Jeff Jarvis calls out a comment left on his site that demonstrates the challenges of working in a Web 2.0 world. Jeff has been documenting the troubles he's had with Dell's customer support. And then he receives a comment on his blog that includes the following snippet:
"I’ve been working with Dell the past three weeks researching trashy blogs that worms like you leave all over that frigen blogosphere"
Hmmm, perhaps not the most tactful thing to say when you are representing a brand name seeking to improve its reputation. It's worth reading Jeff's full post and the comments there for a great insight into the challenges we face as business become real-time. I've referred to the internal challenges in Dashboard Dangers. Here we have an external example. It turns out that the person who left the comment was a summer intern at the ad agency representing Dell. I hope to goodness that his management allow him (and themselves) to learn from this experience rather than just throw him out. Was it a stupid thing to do? Absolutely. But we all make stupid mistakes from time to time. Thanks to the Internet, it's no longer so easy to hide them. The Blog of Athos made a telling comment, when referring to a company that has attempted to profit by copying open source software:
"The problem is that in Web 2.0 everybody can be found out."
There are many benefits to be gained from this transparency but it does have its challenges - mistakes are usually the best way to learn and if managers overreact, people will become risk-averse and prone to ask permission before doing anything. And then we lose the conversational element that makes Web 2.0 what it is.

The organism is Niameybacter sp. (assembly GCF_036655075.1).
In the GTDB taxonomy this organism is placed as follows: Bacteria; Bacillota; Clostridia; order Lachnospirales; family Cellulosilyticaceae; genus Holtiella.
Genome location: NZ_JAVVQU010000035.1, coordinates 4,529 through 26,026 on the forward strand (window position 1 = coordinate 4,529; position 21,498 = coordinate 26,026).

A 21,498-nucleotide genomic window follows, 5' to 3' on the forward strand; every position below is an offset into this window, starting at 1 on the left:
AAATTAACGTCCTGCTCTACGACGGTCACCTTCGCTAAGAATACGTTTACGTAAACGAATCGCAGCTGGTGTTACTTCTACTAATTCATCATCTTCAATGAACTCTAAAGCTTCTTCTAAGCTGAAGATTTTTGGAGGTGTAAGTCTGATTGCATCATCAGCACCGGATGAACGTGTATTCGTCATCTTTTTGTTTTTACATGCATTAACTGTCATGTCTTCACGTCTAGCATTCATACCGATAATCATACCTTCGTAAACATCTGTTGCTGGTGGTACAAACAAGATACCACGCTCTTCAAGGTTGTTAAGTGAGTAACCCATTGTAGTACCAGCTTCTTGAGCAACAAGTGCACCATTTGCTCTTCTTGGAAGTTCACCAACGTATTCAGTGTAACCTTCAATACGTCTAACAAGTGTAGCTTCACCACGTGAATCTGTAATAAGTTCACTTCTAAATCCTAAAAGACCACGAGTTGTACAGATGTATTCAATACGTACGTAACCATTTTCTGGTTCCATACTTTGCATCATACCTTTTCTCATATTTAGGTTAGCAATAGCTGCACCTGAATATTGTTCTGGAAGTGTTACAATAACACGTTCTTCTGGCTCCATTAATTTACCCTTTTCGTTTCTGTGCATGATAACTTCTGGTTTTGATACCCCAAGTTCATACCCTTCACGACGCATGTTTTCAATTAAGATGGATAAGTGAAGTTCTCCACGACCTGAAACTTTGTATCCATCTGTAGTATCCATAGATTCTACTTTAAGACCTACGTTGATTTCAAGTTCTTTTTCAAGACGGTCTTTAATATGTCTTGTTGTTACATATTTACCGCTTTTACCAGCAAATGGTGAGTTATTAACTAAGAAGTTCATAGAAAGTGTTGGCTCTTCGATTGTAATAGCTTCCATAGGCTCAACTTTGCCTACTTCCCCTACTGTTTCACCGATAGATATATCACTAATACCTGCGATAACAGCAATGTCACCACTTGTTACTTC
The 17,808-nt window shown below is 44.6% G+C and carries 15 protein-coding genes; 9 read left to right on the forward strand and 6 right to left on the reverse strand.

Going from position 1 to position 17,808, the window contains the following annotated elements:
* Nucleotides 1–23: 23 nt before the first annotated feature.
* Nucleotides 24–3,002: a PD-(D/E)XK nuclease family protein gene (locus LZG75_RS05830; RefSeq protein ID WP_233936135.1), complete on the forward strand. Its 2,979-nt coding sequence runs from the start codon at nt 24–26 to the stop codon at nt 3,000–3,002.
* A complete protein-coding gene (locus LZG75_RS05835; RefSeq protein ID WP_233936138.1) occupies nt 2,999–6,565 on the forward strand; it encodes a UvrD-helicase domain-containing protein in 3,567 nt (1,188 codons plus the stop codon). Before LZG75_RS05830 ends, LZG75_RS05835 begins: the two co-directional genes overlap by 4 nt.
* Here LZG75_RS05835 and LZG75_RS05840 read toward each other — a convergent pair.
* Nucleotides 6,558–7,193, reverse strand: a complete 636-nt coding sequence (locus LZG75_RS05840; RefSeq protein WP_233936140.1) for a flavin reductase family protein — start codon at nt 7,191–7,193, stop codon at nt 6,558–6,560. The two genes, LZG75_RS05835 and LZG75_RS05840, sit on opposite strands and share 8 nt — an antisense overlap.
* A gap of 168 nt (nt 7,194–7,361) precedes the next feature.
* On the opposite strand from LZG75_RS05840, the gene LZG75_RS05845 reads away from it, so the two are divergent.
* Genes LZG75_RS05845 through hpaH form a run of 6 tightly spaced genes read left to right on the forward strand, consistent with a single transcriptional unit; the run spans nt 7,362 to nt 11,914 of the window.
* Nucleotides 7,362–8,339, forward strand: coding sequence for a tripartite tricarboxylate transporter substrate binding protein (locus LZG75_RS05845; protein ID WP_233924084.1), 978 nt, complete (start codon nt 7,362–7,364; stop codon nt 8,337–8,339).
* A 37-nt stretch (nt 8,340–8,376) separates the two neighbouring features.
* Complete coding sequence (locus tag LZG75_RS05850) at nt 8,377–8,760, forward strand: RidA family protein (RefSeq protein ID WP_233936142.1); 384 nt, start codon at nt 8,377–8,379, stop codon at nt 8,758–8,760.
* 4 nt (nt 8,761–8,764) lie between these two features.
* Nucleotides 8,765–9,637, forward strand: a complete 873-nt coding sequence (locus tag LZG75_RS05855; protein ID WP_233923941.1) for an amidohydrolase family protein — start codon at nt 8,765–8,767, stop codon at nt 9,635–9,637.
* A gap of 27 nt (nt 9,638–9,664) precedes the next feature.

What's really interesting to me is that this transparency of failing in public is new to business but old hat to another industry - sports. If you want to succeed in sport, you have to compete. And the reality is that you are likely going to lose more often than you win - in competition, your mistakes are there for everybody to see. I wrote about this in Be a loser - you have to learn to cope with the public humiliation of losing but never enjoy it (something Michael Johnson highlighted in his talk: Failure is not OK). Making mistakes (losing) is an essential part of learning (fixing the weak spots) that leads to future success (winning gold medals).
Businesss needs to apply lessons from sport. Mistakes in public are always painful. You can either use them as opportunities to learn and improve, or find excuses and either give-up or remain an also-ran.
[Update: 13 July] I was going to include an example from sport - Zinedine Zidane would be an obvious candidate right now. I remember the hideous furore that David Beckham faced after being sent off during the 1998 World Cup. What he did was stupid but he learned from it, dealt with the consequences and got on with playing football... The business equivalent would have probably led to him being sacked.